Greater Philadelphia Has a Stake in School's Health
I'm responding to David Magerman's opinion piece ("Decision to Reject School Merger: Loyalty, Yes, but a Sound Move?" March 12), in which he questions the financial wisdom of keeping the Saligman Middle School open.
As one of the leaders who worked to avoid the unification of Saligman with the Barrack Hebrew Academy, I can assure Mr. Magerman that the families behind this effort were neither naive about the fiscal issues at stake nor unconcerned about the long-term viability of Perelman Jewish Day School.
What motivated those who opposed Saligman's closing were the drastic decrease in the number of Jewish children who would attend the unified school because of the great distance to the Radnor campus, even if free busing were available; the belief that Saligman's approach to middle-school education as part of a Conservative framework would be compromised; and the lack of process to engage the community to help save the school before deciding to close it.
Sound business principles are necessary for the health of any institution. But Philadelphia's Jewish leaders should understand that Jewish neighborhoods throughout the region have a stake in Saligman.
We hope that Mr. Magerman and the Kohelet Foundation will continue to be a strong financial supporter of the school, so that as many children as possible will continue to benefit from a Saligman education -- and so that the strong Jewish communities on both sides of the river will continue to thrive.
Rabbi David Glanzberg-Krainin
Beth Sholom Congregation
Kehillah of Old York Road
Faith-Based Funding, Used Wisely, Benefits All
The issue of governing boards of faith-based institutions receiving public funds keeps arising (Nation & World: "Keeping the Faith? Groups Prove Effective, but Thorny Issues Persist," March 12).
Actually, it's not surprising that faith-based institutions are governed by people of the same persuasion. However, if they receive public funds for a social activity, that program must be non-discriminatory.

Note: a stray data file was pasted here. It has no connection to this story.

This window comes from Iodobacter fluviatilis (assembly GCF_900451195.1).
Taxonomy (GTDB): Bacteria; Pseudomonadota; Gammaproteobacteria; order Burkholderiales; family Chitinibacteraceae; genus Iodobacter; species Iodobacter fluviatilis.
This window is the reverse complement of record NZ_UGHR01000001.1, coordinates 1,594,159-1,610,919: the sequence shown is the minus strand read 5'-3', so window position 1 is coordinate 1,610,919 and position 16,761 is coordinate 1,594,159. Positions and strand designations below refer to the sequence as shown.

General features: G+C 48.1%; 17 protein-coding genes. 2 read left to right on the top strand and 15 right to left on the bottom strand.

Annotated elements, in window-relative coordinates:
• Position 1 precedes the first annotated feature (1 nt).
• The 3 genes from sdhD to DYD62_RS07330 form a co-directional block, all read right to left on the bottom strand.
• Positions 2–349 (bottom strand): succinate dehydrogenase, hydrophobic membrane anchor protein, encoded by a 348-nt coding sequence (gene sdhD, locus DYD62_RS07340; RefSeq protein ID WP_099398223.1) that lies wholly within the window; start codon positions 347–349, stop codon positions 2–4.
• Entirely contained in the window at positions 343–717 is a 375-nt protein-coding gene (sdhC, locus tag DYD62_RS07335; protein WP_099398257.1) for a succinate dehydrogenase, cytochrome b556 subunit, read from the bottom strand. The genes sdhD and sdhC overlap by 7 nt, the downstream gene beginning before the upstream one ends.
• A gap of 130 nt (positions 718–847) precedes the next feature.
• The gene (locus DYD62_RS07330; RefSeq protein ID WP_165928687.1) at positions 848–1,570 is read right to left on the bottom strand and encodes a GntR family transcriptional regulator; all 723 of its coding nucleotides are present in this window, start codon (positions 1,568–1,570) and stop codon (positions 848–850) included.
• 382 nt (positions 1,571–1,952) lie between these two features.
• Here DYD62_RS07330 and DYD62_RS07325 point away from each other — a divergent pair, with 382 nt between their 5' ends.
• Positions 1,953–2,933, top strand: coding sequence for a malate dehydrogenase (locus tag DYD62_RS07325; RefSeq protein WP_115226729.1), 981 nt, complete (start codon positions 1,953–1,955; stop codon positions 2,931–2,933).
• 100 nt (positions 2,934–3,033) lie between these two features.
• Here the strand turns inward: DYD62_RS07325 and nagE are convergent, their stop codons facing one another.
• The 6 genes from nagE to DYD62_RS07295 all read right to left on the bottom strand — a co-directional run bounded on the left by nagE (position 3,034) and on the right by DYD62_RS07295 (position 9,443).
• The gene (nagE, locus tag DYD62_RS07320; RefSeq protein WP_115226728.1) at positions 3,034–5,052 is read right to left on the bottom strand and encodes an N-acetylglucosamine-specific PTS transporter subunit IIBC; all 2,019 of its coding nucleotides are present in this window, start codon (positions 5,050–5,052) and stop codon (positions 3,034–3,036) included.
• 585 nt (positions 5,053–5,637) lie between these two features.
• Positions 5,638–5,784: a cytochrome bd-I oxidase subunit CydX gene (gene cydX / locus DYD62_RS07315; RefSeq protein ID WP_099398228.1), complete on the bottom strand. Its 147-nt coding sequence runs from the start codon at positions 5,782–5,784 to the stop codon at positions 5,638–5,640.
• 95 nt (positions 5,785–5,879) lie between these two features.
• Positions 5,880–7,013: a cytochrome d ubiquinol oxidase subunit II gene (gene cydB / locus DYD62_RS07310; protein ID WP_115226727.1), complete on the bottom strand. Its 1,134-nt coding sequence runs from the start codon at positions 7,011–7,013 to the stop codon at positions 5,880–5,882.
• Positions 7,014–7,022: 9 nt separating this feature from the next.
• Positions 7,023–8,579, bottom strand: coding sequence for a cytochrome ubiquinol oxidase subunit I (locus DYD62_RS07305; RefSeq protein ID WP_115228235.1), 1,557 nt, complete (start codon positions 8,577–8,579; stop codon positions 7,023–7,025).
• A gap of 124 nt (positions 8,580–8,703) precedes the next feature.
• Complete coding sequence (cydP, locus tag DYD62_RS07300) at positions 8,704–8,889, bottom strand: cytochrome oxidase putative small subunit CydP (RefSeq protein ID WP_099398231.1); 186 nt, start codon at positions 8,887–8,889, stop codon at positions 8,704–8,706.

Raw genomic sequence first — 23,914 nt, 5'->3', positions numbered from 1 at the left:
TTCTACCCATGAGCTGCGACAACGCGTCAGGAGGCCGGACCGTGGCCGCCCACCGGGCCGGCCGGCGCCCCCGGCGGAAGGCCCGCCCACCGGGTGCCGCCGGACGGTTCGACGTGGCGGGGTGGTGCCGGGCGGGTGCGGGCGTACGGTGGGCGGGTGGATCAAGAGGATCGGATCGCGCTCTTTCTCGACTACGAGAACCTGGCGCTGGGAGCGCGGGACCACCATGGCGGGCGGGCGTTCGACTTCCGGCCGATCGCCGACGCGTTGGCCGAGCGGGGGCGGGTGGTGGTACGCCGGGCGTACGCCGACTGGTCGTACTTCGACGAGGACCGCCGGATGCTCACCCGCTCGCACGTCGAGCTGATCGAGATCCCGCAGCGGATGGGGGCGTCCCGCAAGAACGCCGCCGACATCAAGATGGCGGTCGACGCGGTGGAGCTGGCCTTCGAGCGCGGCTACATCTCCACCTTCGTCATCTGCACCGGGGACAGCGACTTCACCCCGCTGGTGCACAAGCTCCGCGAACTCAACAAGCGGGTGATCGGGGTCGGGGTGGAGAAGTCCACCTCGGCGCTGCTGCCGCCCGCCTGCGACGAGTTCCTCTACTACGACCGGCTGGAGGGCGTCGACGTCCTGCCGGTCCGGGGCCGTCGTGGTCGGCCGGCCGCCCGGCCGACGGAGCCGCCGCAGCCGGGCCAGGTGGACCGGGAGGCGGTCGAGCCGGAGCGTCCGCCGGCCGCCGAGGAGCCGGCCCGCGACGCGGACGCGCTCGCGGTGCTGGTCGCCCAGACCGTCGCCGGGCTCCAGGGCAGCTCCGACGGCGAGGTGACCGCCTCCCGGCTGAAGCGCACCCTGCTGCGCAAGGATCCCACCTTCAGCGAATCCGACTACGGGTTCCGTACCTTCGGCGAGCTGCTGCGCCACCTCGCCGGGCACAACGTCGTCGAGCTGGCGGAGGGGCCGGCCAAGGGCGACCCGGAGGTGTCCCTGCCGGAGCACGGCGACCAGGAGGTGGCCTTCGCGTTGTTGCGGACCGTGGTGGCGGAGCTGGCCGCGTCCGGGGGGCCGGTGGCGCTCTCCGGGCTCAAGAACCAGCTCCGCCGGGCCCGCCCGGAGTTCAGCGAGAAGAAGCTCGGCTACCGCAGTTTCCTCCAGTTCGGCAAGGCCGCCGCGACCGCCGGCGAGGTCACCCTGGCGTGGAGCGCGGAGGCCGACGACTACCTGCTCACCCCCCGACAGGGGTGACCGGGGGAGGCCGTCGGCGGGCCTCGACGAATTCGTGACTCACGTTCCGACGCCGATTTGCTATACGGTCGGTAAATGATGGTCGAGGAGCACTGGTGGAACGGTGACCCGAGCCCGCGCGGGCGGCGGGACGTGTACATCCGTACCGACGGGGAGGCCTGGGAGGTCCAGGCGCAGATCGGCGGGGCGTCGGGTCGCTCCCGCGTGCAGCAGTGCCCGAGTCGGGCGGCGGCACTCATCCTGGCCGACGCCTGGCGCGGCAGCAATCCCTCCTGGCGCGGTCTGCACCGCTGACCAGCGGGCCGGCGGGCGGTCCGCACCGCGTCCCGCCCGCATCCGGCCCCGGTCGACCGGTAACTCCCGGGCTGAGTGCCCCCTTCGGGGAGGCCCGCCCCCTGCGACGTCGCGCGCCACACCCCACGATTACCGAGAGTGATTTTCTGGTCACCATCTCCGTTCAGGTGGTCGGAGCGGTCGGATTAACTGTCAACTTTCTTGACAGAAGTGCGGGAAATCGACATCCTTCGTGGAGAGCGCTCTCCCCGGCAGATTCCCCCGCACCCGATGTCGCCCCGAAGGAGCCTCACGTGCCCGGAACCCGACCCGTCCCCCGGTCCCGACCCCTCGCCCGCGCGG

One of the best examples locally of an appropriately run organization is JEVS Human Services. The JEVS board is Jewish, but a large component of the organization, the Orleans Job Training Center, hires staff and trains individuals regardless of race or creed.
As long as faith-based organizations use public funds in a nondiscriminatory way, we all benefit from their expertise.
Walter J. Gershenfeld
Genetic Counseling Offers Couples Many Options
Michael Elkin's review of the movie "Two Lovers" mentions that the main character was depressed after a break-up when he and his former fiance learned they were carriers of Tay-Sachs. How refreshing that the entertainment community has brought to light a real issue.
In today's world, genetic counseling would be recommended for this couple to help them understand that options are available to have their own healthy biological children. While relationships between two carriers of a mutation in the same disease gene require extra planning and consideration, it does not have to be a reason to end a relationship.
It should be made clear that the metaphor of pass vs. fail with respect to test results is not indicative of how medical tests are interpreted. Information from carrier screening tests gives individuals knowledge to help plan a healthy family. No adult should be afraid of "failing" a test.
The Victor Center for Jewish Genetic Diseases at Albert Einstein Medical Center in Philadelphia offers screening for 11 diseases that are more prevalent in the Ashkenazi Jewish population. Comprehensive genetic counseling is provided before testing so those screened understand the one-in-five chance of being a carrier of a Jewish genetic disease.
Adele Schneider, M.D., FACMG
Faye Shapiro, M.S., CGC
Certified genetic counselor
The Victor Center for Jewish Genetic Diseases Philadelphia